A Provocative Church: Saved By Grace
The Bible is a treasure chest of great stories. One of them is found in Acts 16.
Paul and Silas were busy proclaiming the Gospel of Jesus Christ in the City of Philippi. As is always the case when the gospel is truly preached, people’s lives were being changed, and they were being drawn to faith in Jesus Christ. However, also, as is always the case whenever the gospel is truly preached, there were some who opposed Christianity and they had Paul and Silas thrown into prison. There the two men were chained by both arms and legs, but let me tell you that while you may shackle the bodies of those who love the Lord, you can never shackle their spirits. So, the Bible says, “About midnight, Paul and Silas were praying and singing hymns to God.” Suddenly, we are told, there was a great rumbling earthquake, not at all uncommon in that part of the world. The walls of the prison quivered, the cell doors flew open, the shackles were shaken loose, the prisoners were free. The Roman jailer awoke with a start and quickly surveyed the scene. Supposing that his prisoners had escaped and fearing the expected wrath of his superiors, in his despair, he prepared to kill himself. Out of the darkness, Paul cried, “Do not harm yourself, for we are all here.” At that point, this Roman jailer realized that he was in the presence of a power far beyond himself. He then said to Paul, “Sir, what must I do to be saved?” The answer was immediately forthcoming, “Believe in the Lord Jesus and you will be saved.” But, what does it really mean to believe in the Lord Jesus?
John G. Peyton was a great missionary to the New Hebrides Islands in the Pacific Ocean. He was attempting to translate the Gospel of John into the language of the people who lived in those islands, but he encountered a significant roadblock. He could not find a word in their language which corresponded to our word “belief’ or “believe.” So, he set aside his translation project, waiting until the right word would come. A few months later, it happened. One day, a native workman, taking a break from his labor, walked into Peyton’s office, flopped down in a chair, put his feet on another chair, and, in his native tongue, said to Dr. Peyton, “I am resting my entire weight upon these two chairs.” The statement hit John Peyton like a bolt out of the blue. Here was the solution to his translation problem. You see, in the language of those people, the phrase “I am resting my entire weight upon” is actually one word, and that is the word John Peyton then used to translate our word “believe.” For example, in Peyton’s translation, John 3:16 reads, “For God so loved the world that He gave His only begotten Son that whosoever rests his entire weight upon Him should not perish, but have everlasting life.” John Peyton understood that believing is not just an intellectual matter; it is not something exclusively of the mind. And, it is not just an emotional matter; it is not simply a warm, fuzzy feeling in the heart. It is, instead, a profound sense of dependence. It is a deep, earnest trust. It is quite literally resting the entire weight of your life upon Jesus. I think that is what Paul was saying to this Roman jailer, “If you rest the entire weight of your life upon Jesus, then you will be saved.” Permit me, please, to try to spell that out a bit more precisely…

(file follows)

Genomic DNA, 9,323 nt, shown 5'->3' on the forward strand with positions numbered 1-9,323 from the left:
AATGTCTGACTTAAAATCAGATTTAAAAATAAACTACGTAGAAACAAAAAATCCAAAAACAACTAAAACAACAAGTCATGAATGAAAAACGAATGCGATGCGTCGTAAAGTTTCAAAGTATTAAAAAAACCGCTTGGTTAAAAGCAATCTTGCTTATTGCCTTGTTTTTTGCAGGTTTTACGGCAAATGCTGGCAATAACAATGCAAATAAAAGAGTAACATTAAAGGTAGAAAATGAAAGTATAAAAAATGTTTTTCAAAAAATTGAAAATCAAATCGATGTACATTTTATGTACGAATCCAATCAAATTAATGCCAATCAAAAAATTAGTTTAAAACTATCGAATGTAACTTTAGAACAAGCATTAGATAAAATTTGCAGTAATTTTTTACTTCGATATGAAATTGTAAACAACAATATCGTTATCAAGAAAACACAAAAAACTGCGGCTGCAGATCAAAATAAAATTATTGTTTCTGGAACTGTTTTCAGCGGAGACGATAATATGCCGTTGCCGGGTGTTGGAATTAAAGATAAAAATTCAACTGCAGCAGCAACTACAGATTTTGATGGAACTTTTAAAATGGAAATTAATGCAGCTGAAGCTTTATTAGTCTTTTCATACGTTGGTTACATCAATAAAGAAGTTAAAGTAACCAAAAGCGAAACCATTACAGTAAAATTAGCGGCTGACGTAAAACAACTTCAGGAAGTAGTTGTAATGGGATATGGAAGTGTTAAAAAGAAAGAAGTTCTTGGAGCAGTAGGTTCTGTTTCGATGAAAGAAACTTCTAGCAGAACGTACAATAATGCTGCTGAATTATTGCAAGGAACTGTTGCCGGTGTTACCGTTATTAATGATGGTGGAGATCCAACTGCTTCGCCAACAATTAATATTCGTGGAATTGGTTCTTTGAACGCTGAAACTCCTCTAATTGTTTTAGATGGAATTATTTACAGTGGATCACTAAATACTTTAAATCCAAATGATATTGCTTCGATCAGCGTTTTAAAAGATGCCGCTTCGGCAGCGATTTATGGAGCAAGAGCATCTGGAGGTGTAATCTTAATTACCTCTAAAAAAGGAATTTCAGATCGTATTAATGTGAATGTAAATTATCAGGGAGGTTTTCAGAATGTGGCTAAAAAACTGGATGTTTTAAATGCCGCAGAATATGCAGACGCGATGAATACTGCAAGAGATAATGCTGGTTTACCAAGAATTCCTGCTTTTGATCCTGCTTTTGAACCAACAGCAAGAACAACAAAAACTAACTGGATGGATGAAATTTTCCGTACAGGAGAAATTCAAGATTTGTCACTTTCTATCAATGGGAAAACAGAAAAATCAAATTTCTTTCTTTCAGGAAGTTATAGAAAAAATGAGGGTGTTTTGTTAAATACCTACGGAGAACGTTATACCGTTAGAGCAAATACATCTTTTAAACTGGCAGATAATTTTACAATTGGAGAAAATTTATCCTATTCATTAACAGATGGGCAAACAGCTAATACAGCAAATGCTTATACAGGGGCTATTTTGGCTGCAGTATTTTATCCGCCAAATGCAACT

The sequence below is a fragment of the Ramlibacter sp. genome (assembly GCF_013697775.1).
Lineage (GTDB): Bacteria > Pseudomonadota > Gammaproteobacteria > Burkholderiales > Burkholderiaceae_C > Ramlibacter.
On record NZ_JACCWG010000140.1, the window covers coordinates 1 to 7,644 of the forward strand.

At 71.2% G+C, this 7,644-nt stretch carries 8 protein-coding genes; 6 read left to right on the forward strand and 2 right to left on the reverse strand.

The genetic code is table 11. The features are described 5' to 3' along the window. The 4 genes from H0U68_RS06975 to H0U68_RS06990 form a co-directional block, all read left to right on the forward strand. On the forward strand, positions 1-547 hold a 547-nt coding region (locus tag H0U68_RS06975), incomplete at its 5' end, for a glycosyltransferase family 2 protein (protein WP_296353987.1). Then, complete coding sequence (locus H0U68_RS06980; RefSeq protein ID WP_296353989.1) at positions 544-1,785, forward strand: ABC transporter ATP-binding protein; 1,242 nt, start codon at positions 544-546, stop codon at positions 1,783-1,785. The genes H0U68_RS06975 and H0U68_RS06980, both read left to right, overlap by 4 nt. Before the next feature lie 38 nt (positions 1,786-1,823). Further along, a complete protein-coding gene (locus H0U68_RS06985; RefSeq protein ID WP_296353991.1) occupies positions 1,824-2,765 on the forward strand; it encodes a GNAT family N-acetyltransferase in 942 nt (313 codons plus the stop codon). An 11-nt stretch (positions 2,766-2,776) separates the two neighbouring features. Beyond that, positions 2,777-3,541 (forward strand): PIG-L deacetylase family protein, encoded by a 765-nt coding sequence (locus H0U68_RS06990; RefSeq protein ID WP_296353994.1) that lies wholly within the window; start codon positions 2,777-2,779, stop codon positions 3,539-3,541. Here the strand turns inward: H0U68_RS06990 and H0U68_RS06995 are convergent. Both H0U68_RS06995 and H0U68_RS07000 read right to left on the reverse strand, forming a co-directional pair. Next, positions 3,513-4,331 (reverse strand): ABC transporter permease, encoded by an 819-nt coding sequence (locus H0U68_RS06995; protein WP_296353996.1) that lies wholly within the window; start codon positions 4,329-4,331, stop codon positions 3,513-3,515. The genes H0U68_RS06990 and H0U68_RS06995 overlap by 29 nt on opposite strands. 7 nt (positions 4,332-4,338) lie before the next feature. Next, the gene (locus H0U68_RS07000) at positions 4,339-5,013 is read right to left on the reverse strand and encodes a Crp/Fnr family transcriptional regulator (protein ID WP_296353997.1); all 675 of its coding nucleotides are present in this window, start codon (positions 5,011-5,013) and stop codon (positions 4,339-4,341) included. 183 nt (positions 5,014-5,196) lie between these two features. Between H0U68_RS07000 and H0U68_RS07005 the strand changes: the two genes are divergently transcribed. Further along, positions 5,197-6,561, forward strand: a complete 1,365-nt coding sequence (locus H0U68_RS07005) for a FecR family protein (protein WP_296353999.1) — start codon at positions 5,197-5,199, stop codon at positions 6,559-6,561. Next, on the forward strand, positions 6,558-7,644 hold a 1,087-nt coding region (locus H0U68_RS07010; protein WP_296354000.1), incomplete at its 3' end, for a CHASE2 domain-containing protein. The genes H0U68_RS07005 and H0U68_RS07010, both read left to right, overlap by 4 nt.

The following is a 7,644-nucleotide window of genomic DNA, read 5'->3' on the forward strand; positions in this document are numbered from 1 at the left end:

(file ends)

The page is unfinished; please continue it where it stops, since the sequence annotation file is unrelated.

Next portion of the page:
To rest the entire weight of your life upon Jesus is to trust completely that Jesus was who He said He was.